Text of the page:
It needs to help employees to do their jobs. If it does this, you can then use it to communicate, because they will be using it all the time.
Organisations waste a lot of time and money trying to make their intranets popular and benchmarking themselves against other organisations. Benchmark against yourself not other organisations. Find out where you are in terms of usability and then improve. Use efficiency and effectiveness as a measure, not popularity.
You should start by culling rarely-used content and then create a clear set of guidelines on what gets published and what doesn’t. Otherwise it becomes the place where documents go to die.
The context of use is a very important consideration in usability, and the answer to your question depends on the context of use.
Do people even want to use your website on a mobile phone? If so, why are they using their mobile? They aren’t at home or at their desk, so what are they doing? Is it easy enough to do these tasks on a mobile phone?
When you know the answer to these questions, the answer is obvious. Just don’t guess the answer. Get evidence. Do user research.
What advice would you give to a website manager who is currently working on a website redesign or looking to hire an agency to do it for them? What questions should they be asking themselves or the agency?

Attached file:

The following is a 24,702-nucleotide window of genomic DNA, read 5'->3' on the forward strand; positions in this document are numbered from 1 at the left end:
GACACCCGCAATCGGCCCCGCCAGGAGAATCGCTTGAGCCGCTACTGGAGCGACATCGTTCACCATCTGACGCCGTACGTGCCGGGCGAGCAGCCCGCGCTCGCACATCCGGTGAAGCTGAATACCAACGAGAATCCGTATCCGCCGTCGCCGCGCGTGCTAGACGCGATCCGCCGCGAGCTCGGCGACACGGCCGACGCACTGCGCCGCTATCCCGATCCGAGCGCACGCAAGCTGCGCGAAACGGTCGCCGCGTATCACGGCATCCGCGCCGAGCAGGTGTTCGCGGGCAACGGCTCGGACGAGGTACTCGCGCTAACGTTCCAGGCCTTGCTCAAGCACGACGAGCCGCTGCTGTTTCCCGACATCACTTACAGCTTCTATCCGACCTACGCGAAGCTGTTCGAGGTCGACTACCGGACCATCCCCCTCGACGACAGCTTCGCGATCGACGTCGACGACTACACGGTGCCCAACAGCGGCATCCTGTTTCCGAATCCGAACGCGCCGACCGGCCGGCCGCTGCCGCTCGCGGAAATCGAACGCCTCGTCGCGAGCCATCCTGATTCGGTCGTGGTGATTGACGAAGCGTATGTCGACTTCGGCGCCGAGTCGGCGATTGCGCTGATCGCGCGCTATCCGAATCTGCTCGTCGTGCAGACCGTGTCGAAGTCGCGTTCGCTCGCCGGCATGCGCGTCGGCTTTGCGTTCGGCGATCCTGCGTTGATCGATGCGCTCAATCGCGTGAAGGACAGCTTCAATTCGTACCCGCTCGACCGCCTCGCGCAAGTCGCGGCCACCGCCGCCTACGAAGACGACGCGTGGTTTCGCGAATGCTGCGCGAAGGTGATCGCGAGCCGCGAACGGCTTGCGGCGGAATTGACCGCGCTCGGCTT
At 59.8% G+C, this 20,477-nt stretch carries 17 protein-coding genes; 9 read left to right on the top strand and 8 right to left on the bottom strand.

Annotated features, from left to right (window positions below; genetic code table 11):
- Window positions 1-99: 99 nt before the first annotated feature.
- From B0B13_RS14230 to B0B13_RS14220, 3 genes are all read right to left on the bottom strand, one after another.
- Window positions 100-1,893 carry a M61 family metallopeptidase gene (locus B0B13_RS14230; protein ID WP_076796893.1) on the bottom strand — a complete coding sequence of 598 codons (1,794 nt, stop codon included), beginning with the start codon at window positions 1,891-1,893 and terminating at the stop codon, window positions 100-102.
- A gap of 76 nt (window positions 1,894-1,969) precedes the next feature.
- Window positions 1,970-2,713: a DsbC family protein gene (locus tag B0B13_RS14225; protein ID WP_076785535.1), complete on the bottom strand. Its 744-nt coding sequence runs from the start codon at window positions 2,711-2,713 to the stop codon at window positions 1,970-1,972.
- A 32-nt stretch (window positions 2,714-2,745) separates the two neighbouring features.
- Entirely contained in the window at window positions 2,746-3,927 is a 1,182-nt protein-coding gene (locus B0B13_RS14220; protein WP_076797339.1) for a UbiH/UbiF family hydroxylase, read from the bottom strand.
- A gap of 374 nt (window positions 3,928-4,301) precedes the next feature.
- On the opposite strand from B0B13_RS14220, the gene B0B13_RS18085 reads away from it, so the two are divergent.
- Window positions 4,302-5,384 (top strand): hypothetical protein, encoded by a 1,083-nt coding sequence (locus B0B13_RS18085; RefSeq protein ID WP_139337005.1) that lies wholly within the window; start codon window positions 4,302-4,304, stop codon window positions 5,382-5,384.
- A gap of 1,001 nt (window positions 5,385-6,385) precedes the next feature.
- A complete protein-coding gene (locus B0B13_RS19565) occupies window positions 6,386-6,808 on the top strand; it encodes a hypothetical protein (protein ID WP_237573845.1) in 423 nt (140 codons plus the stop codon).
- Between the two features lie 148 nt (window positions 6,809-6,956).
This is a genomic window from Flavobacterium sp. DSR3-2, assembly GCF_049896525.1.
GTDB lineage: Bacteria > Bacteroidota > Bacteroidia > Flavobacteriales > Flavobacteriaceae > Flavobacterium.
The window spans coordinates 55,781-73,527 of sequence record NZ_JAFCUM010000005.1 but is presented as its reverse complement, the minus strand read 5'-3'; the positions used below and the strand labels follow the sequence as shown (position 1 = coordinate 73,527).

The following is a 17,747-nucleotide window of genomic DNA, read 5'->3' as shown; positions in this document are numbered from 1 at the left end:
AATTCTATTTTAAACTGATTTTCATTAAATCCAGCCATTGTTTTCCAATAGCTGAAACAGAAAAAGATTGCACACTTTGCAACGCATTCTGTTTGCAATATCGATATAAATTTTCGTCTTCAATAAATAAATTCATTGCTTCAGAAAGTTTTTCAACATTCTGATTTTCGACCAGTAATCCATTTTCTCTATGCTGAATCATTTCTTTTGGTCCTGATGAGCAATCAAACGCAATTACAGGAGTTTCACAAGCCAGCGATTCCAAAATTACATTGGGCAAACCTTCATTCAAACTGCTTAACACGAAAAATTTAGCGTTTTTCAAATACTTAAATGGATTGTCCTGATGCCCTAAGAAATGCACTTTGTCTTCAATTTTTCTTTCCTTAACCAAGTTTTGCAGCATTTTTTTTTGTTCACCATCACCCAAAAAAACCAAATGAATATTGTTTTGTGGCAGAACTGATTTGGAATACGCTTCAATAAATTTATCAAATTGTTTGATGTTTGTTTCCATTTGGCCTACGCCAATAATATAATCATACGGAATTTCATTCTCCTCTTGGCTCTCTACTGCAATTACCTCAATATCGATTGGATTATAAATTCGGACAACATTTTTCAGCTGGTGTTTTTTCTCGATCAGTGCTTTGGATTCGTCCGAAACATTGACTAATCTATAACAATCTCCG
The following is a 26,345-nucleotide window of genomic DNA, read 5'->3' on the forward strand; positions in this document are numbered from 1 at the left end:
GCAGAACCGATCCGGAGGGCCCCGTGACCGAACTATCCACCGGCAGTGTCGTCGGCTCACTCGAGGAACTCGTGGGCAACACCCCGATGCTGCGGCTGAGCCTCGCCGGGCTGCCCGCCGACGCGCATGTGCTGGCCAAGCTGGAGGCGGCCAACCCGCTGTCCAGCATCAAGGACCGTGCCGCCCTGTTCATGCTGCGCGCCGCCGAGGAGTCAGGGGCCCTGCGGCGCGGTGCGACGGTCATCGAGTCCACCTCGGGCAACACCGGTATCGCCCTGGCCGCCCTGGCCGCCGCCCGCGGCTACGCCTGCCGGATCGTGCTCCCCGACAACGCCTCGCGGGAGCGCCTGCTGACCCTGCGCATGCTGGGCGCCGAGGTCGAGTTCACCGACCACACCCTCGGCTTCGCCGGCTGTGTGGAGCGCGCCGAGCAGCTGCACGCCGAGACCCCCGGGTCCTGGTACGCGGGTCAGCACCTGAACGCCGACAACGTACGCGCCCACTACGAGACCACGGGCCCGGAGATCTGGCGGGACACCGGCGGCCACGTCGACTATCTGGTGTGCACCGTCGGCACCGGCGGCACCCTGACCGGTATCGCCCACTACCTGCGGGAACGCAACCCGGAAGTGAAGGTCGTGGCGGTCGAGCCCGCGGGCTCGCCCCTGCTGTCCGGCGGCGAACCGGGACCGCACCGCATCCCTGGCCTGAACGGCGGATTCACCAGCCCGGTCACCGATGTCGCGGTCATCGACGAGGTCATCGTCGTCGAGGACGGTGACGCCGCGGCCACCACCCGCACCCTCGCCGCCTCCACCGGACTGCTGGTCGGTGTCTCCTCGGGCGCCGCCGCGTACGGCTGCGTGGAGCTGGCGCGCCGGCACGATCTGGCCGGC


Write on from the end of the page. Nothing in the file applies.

My first advice is to consider not doing the redesign in the first place. How did your website get into the position that you need to redesign it? How are you going to ensure that you don’t get into that position again?
Big organisations like Amazon, Ebay and the BBC don’t do redesigns anymore. Instead they improve the usability and branding of their websites in phased releases. This is because they have been through so many redesigns that they’ve realised they are wasteful exercises.
If you’re choosing a design agency, I have a sure-fire way to whittle down your shortlist of prospective agencies. Take all of the proposals that include speculative design work and throw them in the bin.
These people have already designed your website without knowing enough about your organisation or your users to do so.
Useful resources for finding out more
If you’d like to learn more about usability and how it could help you, David has recommended the book Don’t Make Me Think (Steve Krug, published by New Riders) as a good starting point for everyone.
You could also try the following websites:
This article also appeared on Corporate Eye, where I write articles on whole-site issues for corporate websites.